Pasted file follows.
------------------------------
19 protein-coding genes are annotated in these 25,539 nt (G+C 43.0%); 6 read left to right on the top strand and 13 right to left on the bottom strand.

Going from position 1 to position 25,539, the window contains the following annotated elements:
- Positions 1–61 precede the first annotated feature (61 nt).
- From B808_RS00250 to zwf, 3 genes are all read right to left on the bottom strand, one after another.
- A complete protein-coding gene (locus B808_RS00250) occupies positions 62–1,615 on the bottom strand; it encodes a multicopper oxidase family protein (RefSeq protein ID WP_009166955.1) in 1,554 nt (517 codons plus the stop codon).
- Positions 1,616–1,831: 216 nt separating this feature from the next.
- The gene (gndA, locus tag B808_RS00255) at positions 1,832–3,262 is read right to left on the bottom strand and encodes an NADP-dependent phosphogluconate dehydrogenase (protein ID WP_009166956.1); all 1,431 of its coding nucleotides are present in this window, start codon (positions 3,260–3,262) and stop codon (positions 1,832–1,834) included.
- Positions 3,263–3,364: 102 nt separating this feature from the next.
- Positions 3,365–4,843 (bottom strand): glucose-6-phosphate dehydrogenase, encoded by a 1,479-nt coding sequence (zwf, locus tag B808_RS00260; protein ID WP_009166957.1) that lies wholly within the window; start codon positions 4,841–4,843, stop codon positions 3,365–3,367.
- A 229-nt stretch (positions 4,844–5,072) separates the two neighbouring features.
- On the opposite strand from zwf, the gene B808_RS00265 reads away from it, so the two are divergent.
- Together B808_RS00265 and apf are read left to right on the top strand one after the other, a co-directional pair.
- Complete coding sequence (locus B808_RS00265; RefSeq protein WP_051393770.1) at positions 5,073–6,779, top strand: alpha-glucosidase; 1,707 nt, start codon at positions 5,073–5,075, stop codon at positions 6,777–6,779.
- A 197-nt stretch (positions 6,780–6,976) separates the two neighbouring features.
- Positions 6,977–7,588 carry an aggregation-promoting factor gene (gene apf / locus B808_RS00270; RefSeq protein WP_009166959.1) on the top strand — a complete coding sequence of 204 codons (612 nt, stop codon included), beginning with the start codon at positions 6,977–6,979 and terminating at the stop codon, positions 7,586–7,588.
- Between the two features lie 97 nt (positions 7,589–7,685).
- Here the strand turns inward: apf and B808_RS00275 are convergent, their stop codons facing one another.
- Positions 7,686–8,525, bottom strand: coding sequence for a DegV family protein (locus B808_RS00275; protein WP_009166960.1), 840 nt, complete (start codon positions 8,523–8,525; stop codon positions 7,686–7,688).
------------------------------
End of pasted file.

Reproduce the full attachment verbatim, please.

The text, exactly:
19 protein-coding genes are annotated in these 25,539 nt (G+C 43.0%); 6 read left to right on the top strand and 13 right to left on the bottom strand.

Going from position 1 to position 25,539, the window contains the following annotated elements:
- Positions 1–61 precede the first annotated feature (61 nt).
- From B808_RS00250 to zwf, 3 genes are all read right to left on the bottom strand, one after another.
- A complete protein-coding gene (locus B808_RS00250) occupies positions 62–1,615 on the bottom strand; it encodes a multicopper oxidase family protein (RefSeq protein ID WP_009166955.1) in 1,554 nt (517 codons plus the stop codon).
- Positions 1,616–1,831: 216 nt separating this feature from the next.
- The gene (gndA, locus tag B808_RS00255) at positions 1,832–3,262 is read right to left on the bottom strand and encodes an NADP-dependent phosphogluconate dehydrogenase (protein ID WP_009166956.1); all 1,431 of its coding nucleotides are present in this window, start codon (positions 3,260–3,262) and stop codon (positions 1,832–1,834) included.
- Positions 3,263–3,364: 102 nt separating this feature from the next.
- Positions 3,365–4,843 (bottom strand): glucose-6-phosphate dehydrogenase, encoded by a 1,479-nt coding sequence (zwf, locus tag B808_RS00260; protein ID WP_009166957.1) that lies wholly within the window; start codon positions 4,841–4,843, stop codon positions 3,365–3,367.
- A 229-nt stretch (positions 4,844–5,072) separates the two neighbouring features.
- On the opposite strand from zwf, the gene B808_RS00265 reads away from it, so the two are divergent.
- Together B808_RS00265 and apf are read left to right on the top strand one after the other, a co-directional pair.
- Complete coding sequence (locus B808_RS00265; RefSeq protein WP_051393770.1) at positions 5,073–6,779, top strand: alpha-glucosidase; 1,707 nt, start codon at positions 5,073–5,075, stop codon at positions 6,777–6,779.
- A 197-nt stretch (positions 6,780–6,976) separates the two neighbouring features.
- Positions 6,977–7,588 carry an aggregation-promoting factor gene (gene apf / locus B808_RS00270; RefSeq protein WP_009166959.1) on the top strand — a complete coding sequence of 204 codons (612 nt, stop codon included), beginning with the start codon at positions 6,977–6,979 and terminating at the stop codon, positions 7,586–7,588.
- Between the two features lie 97 nt (positions 7,589–7,685).
- Here the strand turns inward: apf and B808_RS00275 are convergent, their stop codons facing one another.
- Positions 7,686–8,525, bottom strand: coding sequence for a DegV family protein (locus B808_RS00275; protein WP_009166960.1), 840 nt, complete (start codon positions 8,523–8,525; stop codon positions 7,686–7,688).